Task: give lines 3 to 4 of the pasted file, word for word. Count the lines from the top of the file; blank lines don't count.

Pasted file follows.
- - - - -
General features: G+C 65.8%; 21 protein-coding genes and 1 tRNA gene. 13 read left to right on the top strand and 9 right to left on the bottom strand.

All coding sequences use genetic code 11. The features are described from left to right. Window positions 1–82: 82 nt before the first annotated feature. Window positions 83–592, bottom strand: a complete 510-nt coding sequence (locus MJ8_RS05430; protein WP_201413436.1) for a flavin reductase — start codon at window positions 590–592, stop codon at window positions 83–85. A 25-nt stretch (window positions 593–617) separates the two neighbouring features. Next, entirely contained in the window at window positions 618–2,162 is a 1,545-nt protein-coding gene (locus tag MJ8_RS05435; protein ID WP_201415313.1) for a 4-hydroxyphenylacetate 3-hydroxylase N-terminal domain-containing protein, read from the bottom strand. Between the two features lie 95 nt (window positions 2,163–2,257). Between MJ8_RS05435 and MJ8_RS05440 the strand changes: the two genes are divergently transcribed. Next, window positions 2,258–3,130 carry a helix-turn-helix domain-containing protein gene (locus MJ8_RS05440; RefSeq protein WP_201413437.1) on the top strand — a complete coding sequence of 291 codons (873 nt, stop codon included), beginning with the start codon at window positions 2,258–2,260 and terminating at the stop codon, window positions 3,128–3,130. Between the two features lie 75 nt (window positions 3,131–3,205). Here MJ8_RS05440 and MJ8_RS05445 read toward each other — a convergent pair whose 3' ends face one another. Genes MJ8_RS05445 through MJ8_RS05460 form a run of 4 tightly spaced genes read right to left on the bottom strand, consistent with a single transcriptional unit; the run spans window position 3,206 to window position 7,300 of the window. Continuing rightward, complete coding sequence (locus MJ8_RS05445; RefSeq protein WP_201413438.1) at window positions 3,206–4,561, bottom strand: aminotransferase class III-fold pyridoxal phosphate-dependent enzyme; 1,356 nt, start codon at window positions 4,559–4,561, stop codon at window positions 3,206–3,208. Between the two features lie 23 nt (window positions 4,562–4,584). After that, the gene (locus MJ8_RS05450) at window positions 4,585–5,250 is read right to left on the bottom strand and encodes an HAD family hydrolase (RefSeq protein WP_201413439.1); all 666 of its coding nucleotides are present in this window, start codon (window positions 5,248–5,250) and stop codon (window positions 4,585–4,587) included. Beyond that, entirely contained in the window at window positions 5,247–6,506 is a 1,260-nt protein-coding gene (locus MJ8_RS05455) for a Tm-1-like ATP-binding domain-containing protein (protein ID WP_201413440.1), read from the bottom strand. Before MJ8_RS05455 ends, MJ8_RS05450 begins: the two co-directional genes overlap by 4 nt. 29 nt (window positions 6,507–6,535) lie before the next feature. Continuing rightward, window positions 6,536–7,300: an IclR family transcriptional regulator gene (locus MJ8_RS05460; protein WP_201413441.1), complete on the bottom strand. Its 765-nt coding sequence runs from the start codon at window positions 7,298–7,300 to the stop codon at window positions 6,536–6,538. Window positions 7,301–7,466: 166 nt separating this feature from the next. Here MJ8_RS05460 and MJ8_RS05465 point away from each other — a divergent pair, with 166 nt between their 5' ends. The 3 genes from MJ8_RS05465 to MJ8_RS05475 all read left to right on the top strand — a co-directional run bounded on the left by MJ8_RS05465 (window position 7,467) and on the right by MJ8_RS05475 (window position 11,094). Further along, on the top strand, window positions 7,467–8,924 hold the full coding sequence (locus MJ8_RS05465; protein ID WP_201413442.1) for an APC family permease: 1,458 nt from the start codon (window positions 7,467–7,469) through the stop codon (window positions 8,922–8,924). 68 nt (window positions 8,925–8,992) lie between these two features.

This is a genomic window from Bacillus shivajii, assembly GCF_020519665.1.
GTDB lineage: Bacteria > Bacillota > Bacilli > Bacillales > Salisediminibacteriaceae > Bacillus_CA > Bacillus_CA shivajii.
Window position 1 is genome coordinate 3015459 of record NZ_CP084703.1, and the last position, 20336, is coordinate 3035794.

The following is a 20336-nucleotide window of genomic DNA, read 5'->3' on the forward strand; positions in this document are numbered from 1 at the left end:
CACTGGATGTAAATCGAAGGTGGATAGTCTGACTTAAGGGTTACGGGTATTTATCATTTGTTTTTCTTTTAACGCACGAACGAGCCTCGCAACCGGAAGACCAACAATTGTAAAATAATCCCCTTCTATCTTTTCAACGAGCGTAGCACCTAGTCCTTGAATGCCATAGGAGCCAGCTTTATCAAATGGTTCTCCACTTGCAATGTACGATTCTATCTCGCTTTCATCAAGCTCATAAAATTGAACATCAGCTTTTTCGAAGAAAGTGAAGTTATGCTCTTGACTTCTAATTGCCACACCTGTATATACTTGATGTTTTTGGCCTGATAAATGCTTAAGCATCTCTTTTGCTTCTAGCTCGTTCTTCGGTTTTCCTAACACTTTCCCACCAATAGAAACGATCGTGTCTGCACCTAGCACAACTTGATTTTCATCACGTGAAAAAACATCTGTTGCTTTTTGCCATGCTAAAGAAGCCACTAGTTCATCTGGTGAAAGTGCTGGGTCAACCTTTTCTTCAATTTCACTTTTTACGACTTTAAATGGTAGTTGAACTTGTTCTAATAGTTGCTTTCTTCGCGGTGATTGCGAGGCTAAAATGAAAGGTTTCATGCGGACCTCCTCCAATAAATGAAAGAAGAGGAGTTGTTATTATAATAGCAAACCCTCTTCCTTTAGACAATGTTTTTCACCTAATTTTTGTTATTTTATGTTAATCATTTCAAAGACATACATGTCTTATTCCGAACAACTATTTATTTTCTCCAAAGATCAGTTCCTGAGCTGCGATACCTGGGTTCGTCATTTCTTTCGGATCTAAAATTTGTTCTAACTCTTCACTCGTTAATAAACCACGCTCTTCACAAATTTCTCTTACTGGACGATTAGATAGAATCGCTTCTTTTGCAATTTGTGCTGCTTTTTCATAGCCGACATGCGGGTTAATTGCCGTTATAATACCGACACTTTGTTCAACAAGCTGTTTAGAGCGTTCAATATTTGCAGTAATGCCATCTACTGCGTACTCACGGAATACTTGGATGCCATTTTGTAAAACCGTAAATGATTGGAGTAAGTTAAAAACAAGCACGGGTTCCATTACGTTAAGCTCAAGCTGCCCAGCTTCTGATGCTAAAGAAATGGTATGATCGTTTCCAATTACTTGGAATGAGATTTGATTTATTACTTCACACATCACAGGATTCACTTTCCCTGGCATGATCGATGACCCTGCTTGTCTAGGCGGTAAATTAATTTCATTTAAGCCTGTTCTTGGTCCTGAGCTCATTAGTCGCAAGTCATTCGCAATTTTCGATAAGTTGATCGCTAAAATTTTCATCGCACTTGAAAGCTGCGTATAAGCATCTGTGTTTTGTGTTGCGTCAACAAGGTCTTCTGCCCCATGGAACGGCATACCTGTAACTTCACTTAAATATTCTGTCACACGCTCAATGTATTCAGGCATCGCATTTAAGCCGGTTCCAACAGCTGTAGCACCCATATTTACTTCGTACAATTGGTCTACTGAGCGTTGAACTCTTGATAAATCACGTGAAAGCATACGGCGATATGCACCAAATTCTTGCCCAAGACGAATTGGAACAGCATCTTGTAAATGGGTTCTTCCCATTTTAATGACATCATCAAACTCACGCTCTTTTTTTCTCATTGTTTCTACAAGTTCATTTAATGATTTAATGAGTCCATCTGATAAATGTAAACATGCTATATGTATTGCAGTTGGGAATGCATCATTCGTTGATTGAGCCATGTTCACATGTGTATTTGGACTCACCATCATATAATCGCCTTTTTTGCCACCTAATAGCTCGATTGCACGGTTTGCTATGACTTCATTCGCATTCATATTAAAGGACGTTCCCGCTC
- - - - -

This is a genomic window from Bacillus shivajii, assembly GCF_020519665.1.
GTDB lineage: Bacteria > Bacillota > Bacilli > Bacillales > Salisediminibacteriaceae > Bacillus_CA > Bacillus_CA shivajii.